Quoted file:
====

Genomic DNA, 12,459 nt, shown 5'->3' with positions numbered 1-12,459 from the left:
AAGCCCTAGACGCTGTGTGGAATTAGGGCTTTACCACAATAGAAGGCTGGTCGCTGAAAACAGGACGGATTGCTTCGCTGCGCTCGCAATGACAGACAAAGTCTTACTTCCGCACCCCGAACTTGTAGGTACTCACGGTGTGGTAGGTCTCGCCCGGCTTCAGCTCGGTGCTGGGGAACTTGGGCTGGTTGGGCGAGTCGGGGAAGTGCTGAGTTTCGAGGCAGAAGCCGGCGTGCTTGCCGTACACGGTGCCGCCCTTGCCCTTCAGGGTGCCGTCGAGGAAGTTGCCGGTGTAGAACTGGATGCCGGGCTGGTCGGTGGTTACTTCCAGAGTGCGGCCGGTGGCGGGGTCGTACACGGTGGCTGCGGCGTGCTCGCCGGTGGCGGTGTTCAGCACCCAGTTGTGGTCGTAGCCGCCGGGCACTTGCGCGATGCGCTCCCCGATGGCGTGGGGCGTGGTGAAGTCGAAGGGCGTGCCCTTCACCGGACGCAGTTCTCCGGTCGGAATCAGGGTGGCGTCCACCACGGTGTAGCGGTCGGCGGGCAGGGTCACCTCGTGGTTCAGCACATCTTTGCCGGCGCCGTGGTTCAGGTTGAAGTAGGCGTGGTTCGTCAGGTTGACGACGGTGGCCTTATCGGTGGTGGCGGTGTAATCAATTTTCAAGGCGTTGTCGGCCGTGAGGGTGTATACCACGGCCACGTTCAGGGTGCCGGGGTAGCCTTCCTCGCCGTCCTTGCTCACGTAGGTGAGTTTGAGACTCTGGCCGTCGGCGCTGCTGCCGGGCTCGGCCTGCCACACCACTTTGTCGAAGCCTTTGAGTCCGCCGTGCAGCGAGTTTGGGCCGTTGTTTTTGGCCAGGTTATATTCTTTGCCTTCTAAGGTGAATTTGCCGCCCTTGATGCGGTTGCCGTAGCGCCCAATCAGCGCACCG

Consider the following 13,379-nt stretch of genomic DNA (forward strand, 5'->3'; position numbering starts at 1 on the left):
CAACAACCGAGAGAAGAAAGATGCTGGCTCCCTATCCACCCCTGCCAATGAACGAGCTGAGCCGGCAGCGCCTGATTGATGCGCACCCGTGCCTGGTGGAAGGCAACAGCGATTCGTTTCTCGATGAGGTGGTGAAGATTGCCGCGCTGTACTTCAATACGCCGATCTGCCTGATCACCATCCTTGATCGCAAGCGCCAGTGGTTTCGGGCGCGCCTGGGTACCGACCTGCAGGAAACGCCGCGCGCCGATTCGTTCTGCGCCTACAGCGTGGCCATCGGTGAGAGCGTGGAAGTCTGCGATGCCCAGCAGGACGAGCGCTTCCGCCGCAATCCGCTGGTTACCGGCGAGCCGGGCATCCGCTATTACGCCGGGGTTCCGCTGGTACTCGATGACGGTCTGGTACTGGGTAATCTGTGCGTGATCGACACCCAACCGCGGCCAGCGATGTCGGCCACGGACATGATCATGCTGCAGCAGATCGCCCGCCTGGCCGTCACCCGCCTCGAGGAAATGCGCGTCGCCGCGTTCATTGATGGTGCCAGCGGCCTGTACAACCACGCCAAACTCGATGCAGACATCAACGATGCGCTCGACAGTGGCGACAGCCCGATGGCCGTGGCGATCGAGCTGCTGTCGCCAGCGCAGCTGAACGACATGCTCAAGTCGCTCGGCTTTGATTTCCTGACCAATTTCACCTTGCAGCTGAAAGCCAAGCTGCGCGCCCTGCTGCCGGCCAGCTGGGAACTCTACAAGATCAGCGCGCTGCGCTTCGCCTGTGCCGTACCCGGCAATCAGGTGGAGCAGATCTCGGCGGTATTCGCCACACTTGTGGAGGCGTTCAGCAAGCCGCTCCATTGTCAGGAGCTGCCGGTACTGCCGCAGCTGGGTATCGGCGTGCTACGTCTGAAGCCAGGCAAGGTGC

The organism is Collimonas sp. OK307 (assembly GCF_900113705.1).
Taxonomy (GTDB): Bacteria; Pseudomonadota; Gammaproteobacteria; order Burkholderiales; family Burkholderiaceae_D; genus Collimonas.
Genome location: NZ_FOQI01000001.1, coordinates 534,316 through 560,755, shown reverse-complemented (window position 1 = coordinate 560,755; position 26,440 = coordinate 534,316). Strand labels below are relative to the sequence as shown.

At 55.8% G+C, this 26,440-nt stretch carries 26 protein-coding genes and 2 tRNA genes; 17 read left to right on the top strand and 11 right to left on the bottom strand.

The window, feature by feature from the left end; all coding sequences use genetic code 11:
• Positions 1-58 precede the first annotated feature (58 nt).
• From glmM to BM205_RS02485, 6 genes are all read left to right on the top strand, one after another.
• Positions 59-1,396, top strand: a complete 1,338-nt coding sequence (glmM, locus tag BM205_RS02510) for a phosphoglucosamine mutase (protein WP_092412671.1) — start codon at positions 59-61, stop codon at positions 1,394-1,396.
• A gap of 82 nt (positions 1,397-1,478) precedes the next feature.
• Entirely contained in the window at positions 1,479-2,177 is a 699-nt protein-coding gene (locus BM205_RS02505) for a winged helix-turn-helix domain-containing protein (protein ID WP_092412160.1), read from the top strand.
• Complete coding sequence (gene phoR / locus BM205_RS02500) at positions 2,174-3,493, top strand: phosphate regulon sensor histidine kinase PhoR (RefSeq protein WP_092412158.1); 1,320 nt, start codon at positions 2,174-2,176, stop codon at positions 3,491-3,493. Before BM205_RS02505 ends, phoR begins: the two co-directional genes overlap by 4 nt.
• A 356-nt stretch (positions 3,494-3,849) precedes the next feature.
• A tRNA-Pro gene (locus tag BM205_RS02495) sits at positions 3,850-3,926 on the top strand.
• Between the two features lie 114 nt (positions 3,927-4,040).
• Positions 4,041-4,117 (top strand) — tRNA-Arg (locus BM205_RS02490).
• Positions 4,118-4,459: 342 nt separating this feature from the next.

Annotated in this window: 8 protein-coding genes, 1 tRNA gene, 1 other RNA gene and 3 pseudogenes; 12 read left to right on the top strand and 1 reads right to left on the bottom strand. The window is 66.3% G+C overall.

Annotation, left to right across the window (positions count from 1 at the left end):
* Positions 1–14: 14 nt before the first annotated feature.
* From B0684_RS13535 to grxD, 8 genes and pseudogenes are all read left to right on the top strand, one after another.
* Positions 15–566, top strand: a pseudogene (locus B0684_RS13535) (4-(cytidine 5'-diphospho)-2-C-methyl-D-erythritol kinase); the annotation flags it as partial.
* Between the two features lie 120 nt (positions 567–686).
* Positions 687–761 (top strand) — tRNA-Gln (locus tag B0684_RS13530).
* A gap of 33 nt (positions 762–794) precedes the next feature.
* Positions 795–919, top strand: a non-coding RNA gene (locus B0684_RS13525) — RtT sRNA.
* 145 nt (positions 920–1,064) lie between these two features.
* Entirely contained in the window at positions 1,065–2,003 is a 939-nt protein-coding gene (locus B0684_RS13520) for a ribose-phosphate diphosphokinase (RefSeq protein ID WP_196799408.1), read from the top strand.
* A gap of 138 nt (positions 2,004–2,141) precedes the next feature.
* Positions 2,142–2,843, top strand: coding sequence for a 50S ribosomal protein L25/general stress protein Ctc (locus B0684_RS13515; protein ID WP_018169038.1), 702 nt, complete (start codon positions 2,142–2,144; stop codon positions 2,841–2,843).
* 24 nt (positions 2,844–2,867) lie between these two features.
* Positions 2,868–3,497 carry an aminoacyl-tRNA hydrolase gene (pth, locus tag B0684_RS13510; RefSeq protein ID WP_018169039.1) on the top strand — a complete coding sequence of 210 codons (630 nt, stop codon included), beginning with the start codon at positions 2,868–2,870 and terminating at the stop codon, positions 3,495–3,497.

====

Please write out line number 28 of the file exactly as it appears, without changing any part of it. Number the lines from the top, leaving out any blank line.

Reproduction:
* A gap of 33 nt (positions 762–794) precedes the next feature.